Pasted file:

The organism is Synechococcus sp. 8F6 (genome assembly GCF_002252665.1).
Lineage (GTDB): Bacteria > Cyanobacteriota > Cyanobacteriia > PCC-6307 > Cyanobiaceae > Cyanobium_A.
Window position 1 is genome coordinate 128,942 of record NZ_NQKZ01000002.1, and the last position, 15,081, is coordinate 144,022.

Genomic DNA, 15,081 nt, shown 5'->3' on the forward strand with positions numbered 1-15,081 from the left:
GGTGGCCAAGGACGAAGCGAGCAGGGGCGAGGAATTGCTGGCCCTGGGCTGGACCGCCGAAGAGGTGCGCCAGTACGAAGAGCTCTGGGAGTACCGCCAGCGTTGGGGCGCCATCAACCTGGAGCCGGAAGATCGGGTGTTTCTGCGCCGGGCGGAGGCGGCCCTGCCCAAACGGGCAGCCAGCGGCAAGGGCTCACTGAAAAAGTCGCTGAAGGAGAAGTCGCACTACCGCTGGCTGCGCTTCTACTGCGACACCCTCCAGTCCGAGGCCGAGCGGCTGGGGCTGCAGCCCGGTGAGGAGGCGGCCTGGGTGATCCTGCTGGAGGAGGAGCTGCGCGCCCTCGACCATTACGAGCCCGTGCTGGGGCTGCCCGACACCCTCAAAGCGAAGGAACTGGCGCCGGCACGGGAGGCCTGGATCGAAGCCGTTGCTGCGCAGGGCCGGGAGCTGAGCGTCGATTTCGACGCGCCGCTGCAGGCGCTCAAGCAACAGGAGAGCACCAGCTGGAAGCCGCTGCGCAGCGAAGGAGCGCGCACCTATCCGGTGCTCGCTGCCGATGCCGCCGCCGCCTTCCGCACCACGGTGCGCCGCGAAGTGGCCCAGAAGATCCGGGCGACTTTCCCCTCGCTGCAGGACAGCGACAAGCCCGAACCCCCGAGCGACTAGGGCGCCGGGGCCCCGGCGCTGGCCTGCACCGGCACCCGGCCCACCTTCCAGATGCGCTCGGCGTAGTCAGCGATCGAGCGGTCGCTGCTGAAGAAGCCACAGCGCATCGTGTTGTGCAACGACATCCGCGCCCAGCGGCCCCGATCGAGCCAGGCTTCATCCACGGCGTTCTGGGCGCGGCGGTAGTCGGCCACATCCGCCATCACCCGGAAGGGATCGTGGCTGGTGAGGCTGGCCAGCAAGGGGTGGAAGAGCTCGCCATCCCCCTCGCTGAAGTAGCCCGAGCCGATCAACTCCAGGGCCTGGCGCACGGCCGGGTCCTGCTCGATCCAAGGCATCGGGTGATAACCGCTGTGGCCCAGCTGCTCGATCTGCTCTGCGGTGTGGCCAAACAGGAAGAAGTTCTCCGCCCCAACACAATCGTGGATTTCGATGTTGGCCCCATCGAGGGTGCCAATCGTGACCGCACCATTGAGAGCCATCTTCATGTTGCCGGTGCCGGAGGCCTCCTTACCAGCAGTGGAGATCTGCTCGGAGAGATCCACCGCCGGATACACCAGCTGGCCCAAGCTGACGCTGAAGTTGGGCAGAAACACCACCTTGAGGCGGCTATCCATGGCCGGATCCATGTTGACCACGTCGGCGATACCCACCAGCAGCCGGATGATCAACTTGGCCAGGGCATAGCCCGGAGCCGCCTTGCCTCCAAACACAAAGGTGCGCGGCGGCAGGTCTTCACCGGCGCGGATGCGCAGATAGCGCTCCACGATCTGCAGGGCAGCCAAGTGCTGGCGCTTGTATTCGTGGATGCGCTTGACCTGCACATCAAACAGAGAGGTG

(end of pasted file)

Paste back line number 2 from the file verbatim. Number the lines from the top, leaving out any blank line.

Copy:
Lineage (GTDB): Bacteria > Cyanobacteriota > Cyanobacteriia > PCC-6307 > Cyanobiaceae > Cyanobium_A.